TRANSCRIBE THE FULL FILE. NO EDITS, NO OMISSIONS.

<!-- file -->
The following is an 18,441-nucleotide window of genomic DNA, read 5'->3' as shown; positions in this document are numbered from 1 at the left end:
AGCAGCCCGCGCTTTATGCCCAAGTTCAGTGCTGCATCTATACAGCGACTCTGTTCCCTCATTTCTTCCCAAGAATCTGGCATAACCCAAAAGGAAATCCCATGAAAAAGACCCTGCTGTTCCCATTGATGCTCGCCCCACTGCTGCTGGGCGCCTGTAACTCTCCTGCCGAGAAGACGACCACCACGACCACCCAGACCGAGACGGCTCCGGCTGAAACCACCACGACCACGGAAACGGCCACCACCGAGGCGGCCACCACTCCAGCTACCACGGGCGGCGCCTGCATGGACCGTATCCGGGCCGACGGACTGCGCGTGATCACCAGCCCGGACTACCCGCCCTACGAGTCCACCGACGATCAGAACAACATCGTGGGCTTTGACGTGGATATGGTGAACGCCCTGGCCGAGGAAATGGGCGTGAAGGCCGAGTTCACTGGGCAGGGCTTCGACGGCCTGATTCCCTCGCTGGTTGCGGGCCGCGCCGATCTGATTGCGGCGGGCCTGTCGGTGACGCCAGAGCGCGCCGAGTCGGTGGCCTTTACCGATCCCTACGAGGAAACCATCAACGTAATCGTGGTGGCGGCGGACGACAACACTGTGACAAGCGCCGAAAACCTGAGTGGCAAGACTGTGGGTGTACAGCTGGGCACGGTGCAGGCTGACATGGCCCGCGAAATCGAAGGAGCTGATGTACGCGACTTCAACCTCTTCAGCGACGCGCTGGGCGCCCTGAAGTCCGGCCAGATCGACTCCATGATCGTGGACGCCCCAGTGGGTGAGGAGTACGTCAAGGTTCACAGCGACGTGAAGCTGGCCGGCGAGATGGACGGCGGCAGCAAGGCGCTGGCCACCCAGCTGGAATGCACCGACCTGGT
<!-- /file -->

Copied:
The following is an 18,441-nucleotide window of genomic DNA, read 5'->3' as shown; positions in this document are numbered from 1 at the left end:
AGCAGCCCGCGCTTTATGCCCAAGTTCAGTGCTGCATCTATACAGCGACTCTGTTCCCTCATTTCTTCCCAAGAATCTGGCATAACCCAAAAGGAAATCCCATGAAAAAGACCCTGCTGTTCCCATTGATGCTCGCCCCACTGCTGCTGGGCGCCTGTAACTCTCCTGCCGAGAAGACGACCACCACGACCACCCAGACCGAGACGGCTCCGGCTGAAACCACCACGACCACGGAAACGGCCACCACCGAGGCGGCCACCACTCCAGCTACCACGGGCGGCGCCTGCATGGACCGTATCCGGGCCGACGGACTGCGCGTGATCACCAGCCCGGACTACCCGCCCTACGAGTCCACCGACGATCAGAACAACATCGTGGGCTTTGACGTGGATATGGTGAACGCCCTGGCCGAGGAAATGGGCGTGAAGGCCGAGTTCACTGGGCAGGGCTTCGACGGCCTGATTCCCTCGCTGGTTGCGGGCCGCGCCGATCTGATTGCGGCGGGCCTGTCGGTGACGCCAGAGCGCGCCGAGTCGGTGGCCTTTACCGATCCCTACGAGGAAACCATCAACGTAATCGTGGTGGCGGCGGACGACAACACTGTGACAAGCGCCGAAAACCTGAGTGGCAAGACTGTGGGTGTACAGCTGGGCACGGTGCAGGCTGACATGGCCCGCGAAATCGAAGGAGCTGATGTACGCGACTTCAACCTCTTCAGCGACGCGCTGGGCGCCCTGAAGTCCGGCCAGATCGACTCCATGATCGTGGACGCCCCAGTGGGTGAGGAGTACGTCAAGGTTCACAGCGACGTGAAGCTGGCCGGCGAGATGGACGGCGGCAGCAAGGCGCTGGCCACCCAGCTGGAATGCACCGACCTGGT